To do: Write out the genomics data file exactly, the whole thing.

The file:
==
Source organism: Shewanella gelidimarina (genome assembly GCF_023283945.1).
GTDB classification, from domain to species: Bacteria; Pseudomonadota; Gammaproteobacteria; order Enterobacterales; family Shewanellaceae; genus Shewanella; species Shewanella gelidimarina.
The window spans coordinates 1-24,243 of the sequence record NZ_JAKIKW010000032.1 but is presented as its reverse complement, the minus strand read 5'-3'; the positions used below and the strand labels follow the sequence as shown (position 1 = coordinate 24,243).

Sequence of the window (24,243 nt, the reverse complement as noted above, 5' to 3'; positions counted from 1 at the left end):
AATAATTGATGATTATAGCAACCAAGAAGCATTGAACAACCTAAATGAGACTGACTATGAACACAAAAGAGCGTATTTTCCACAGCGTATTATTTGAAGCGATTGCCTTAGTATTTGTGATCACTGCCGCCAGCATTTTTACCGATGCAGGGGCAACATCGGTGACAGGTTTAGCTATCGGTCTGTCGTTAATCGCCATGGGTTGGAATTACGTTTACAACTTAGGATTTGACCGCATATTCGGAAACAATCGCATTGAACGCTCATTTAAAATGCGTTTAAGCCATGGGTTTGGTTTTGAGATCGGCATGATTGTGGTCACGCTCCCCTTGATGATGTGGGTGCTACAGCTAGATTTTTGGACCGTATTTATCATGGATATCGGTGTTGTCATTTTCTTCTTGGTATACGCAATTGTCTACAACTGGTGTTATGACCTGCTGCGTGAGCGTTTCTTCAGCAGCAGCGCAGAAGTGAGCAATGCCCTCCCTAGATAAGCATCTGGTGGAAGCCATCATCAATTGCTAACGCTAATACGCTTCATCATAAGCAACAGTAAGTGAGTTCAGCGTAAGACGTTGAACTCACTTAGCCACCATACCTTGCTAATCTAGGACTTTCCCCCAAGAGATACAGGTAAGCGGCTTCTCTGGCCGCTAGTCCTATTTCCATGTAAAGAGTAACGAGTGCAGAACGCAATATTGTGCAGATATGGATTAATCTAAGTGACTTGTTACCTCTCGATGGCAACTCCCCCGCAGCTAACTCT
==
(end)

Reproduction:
Source organism: Shewanella gelidimarina (genome assembly GCF_023283945.1).
GTDB classification, from domain to species: Bacteria; Pseudomonadota; Gammaproteobacteria; order Enterobacterales; family Shewanellaceae; genus Shewanella; species Shewanella gelidimarina.
The window spans coordinates 1-24,243 of the sequence record NZ_JAKIKW010000032.1 but is presented as its reverse complement, the minus strand read 5'-3'; the positions used below and the strand labels follow the sequence as shown (position 1 = coordinate 24,243).

Sequence of the window (24,243 nt, the reverse complement as noted above, 5' to 3'; positions counted from 1 at the left end):
AATAATTGATGATTATAGCAACCAAGAAGCATTGAACAACCTAAATGAGACTGACTATGAACACAAAAGAGCGTATTTTCCACAGCGTATTATTTGAAGCGATTGCCTTAGTATTTGTGATCACTGCCGCCAGCATTTTTACCGATGCAGGGGCAACATCGGTGACAGGTTTAGCTATCGGTCTGTCGTTAATCGCCATGGGTTGGAATTACGTTTACAACTTAGGATTTGACCGCATATTCGGAAACAATCGCATTGAACGCTCATTTAAAATGCGTTTAAGCCATGGGTTTGGTTTTGAGATCGGCATGATTGTGGTCACGCTCCCCTTGATGATGTGGGTGCTACAGCTAGATTTTTGGACCGTATTTATCATGGATATCGGTGTTGTCATTTTCTTCTTGGTATACGCAATTGTCTACAACTGGTGTTATGACCTGCTGCGTGAGCGTTTCTTCAGCAGCAGCGCAGAAGTGAGCAATGCCCTCCCTAGATAAGCATCTGGTGGAAGCCATCATCAATTGCTAACGCTAATACGCTTCATCATAAGCAACAGTAAGTGAGTTCAGCGTAAGACGTTGAACTCACTTAGCCACCATACCTTGCTAATCTAGGACTTTCCCCCAAGAGATACAGGTAAGCGGCTTCTCTGGCCGCTAGTCCTATTTCCATGTAAAGAGTAACGAGTGCAGAACGCAATATTGTGCAGATATGGATTAATCTAAGTGACTTGTTACCTCTCGATGGCAACTCCCCCGCAGCTAACTCT